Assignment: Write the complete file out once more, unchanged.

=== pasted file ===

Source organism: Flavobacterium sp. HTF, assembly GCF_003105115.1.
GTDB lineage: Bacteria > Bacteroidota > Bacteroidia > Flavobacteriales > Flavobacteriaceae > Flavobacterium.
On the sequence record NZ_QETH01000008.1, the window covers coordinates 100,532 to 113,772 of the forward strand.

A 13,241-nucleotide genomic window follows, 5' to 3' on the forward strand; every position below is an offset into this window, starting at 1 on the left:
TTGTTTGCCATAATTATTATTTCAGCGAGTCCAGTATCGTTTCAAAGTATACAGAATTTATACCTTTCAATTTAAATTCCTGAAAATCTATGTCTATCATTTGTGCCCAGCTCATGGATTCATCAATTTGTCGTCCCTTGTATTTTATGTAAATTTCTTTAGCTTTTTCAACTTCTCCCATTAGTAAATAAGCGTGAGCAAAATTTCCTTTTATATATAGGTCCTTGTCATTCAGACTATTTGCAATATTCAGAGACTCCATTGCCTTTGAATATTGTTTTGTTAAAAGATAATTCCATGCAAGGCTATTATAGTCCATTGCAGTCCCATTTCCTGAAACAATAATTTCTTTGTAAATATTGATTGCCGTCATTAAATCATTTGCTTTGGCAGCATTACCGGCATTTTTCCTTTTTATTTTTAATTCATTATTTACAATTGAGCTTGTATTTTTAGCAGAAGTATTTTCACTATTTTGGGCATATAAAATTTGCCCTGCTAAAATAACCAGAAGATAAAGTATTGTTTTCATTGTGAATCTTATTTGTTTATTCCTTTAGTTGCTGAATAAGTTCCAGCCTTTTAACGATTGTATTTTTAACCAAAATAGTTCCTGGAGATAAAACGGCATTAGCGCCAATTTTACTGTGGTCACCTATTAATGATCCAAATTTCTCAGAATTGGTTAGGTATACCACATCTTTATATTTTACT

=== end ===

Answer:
Source organism: Flavobacterium sp. HTF, assembly GCF_003105115.1.
GTDB lineage: Bacteria > Bacteroidota > Bacteroidia > Flavobacteriales > Flavobacteriaceae > Flavobacterium.
On the sequence record NZ_QETH01000008.1, the window covers coordinates 100,532 to 113,772 of the forward strand.

A 13,241-nucleotide genomic window follows, 5' to 3' on the forward strand; every position below is an offset into this window, starting at 1 on the left:
TTGTTTGCCATAATTATTATTTCAGCGAGTCCAGTATCGTTTCAAAGTATACAGAATTTATACCTTTCAATTTAAATTCCTGAAAATCTATGTCTATCATTTGTGCCCAGCTCATGGATTCATCAATTTGTCGTCCCTTGTATTTTATGTAAATTTCTTTAGCTTTTTCAACTTCTCCCATTAGTAAATAAGCGTGAGCAAAATTTCCTTTTATATATAGGTCCTTGTCATTCAGACTATTTGCAATATTCAGAGACTCCATTGCCTTTGAATATTGTTTTGTTAAAAGATAATTCCATGCAAGGCTATTATAGTCCATTGCAGTCCCATTTCCTGAAACAATAATTTCTTTGTAAATATTGATTGCCGTCATTAAATCATTTGCTTTGGCAGCATTACCGGCATTTTTCCTTTTTATTTTTAATTCATTATTTACAATTGAGCTTGTATTTTTAGCAGAAGTATTTTCACTATTTTGGGCATATAAAATTTGCCCTGCTAAAATAACCAGAAGATAAAGTATTGTTTTCATTGTGAATCTTATTTGTTTATTCCTTTAGTTGCTGAATAAGTTCCAGCCTTTTAACGATTGTATTTTTAACCAAAATAGTTCCTGGAGATAAAACGGCATTAGCGCCAATTTTACTGTGGTCACCTATTAATGATCCAAATTTCTCAGAATTGGTTAGGTATACCACATCTTTATATTTTACT